Wives of Kings in N’Delta draw battle line to curb vices in the county

DELTA: Rival cult clashes put indigenes of Orhohworun town, other communities on edge

By Ebi Perekeme

The Niger Delta Royal Queens (NDRQ) at the weekend, Oct. 11, promised to confront cultism, corruption and other social vices in schools.

The queens, from various kingdoms in the oil-rich region, particularly blamed falling standard of education on examination malpractices in schools and promised to help in curbing the menace.

Speaking in Yenagoa, the President of NDRQ and wife of the Amayanabo of Twon Brass, Her Majesty Josephine Diete-Spiff said her group would tackle the vices and other challenges facing education in partnership with the National Association of Women in Colleges of Education (NAWCOE).

She said the decision was reached when NAWVOE paid her a visit at the Traditional Rulers Council Secretariat, Ovom.

Diete-Spiff identified lack of proper parenting, cultism and corruption as some of the major factors militating against quality education.

She said queens in their various domains would monitor their respective community schools and conduct advocacy and enlightenment programmes.

She said, “In each of our domain we have community schools, we have of course government presence as well. So we are going to talk to the teachers, talk to the headmasters or headmistresses or even the principals.

“So I think we will use that as a platform. After now we are having a meeting to decide what each and every one of us in our domain have to do on education to help the children to do the right thing.

“If they start well and parents put their eyes on these children, they are going to grow up well to be better leaders tomorrow. We are not only going to do that, we are going to do programs like talent hunts and so on that encourages literacy in schools so that children know how to read and write properly from the beginning and how to speak.

“These children they grow up and somehow lose their tenses because they are not properly brought up. We, the queens are going to use that as our 2020 vision, getting the children to be better trained because from the infantry when they are better trained, they grow up to be better leaders for our nation.”

Also speaking, the National President of NAWVOE, Dr. Zipporah Duguryil, said as a nation, Nigeria was faced with challenges and that schools had a role to play in curbing them.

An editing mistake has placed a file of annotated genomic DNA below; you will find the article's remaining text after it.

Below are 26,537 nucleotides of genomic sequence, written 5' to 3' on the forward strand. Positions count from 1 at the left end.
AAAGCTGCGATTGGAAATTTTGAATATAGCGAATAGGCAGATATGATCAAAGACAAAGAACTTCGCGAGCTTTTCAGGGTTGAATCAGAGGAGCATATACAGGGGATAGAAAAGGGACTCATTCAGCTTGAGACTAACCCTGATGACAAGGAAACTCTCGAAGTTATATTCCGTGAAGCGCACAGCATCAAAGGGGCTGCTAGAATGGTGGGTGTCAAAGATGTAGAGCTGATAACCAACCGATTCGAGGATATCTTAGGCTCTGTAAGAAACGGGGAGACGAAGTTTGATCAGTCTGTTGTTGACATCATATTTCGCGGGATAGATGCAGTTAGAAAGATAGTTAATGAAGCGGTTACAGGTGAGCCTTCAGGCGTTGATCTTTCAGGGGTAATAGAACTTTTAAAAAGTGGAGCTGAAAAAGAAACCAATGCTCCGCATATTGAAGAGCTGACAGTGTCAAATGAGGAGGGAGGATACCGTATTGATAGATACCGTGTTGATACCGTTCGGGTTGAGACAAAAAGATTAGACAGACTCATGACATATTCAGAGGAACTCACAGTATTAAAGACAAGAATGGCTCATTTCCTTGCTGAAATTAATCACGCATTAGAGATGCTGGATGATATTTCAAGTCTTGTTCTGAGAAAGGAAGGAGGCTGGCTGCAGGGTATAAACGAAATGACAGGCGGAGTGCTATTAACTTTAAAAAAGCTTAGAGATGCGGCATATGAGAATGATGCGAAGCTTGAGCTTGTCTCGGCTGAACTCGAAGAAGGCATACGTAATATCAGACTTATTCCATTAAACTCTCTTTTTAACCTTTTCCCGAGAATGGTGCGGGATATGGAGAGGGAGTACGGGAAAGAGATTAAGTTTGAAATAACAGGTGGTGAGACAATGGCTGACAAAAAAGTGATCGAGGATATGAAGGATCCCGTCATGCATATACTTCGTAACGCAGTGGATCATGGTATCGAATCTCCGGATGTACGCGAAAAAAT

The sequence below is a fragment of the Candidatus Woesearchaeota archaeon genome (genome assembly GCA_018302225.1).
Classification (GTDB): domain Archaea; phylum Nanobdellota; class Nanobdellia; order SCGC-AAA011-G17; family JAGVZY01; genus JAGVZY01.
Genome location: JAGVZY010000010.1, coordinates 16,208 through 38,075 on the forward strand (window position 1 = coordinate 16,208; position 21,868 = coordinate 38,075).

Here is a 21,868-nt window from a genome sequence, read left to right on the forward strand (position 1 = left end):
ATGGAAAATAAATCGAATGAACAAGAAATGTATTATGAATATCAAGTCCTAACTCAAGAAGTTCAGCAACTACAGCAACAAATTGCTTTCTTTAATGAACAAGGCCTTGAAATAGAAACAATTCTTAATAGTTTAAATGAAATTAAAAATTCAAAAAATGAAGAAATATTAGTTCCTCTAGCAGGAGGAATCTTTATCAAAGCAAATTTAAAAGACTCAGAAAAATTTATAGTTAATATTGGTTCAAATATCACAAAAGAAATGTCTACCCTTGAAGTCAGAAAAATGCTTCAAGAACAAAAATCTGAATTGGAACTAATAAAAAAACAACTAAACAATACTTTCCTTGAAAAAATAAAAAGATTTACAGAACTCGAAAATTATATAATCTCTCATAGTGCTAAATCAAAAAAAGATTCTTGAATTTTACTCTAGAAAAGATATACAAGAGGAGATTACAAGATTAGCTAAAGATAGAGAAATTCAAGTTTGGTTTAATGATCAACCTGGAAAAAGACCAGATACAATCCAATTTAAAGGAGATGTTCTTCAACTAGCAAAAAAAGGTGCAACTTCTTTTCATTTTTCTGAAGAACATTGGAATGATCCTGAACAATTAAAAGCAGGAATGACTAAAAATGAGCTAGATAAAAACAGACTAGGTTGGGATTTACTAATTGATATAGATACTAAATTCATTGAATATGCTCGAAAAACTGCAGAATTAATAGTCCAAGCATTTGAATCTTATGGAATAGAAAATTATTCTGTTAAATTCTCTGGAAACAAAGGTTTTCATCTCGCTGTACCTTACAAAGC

Duguryil from the Chemistry Department, Federal College of Education Pankshin, Plateau State, most parents lacked the time to care for their children.

She said, “The truth is that most of our parents, they are absentee parents. What we will do is to step down using advocacy in our various communities inviting parents to come around to tell them that there is a need for proper parenting.

“All our chapters, we will commission them to organize seminars, organize workshops for parents and tell them that some of the problems that we have is because they are absentee parents, is because they are irresponsible parents.

“Irresponsible in quote because what parents seems to be looking for is bread on the table not forgetting the fact that beyond the bread, the child need character and that character you can’t buy it in the market. You instill character in a person.

Further speaking, the Provost, Federal College of Education (Technical) Umunze, Anambra State, Dr. Tessy Okoli said examination malpractice was a canker-worm in the educational sector, emphasizing on the need for attitudinal change.

“Corruption is part of them. Ignorance is a major cause too but when we ourselves as parents are made to be aware of what we are supposed to be doing, our duty to our children especially educationally, that is why the association, we are out to address this issue especially that of examination malpractice by advocacy, creating awareness.

“When you train a child especially a girl child, you train a nation by making sure they do what they need to do in the school, during assignment looking at what they are doing, making them to read, stilling reading culture because once a child is able to read starting from onset, when exams come you won’t be afraid.

“But the problem is that they are not ready to read. Most of them want to sort out. Most unfortunate even some parents go to sort for their children. So the whole thing started from us, the elders even the larger society,” she said.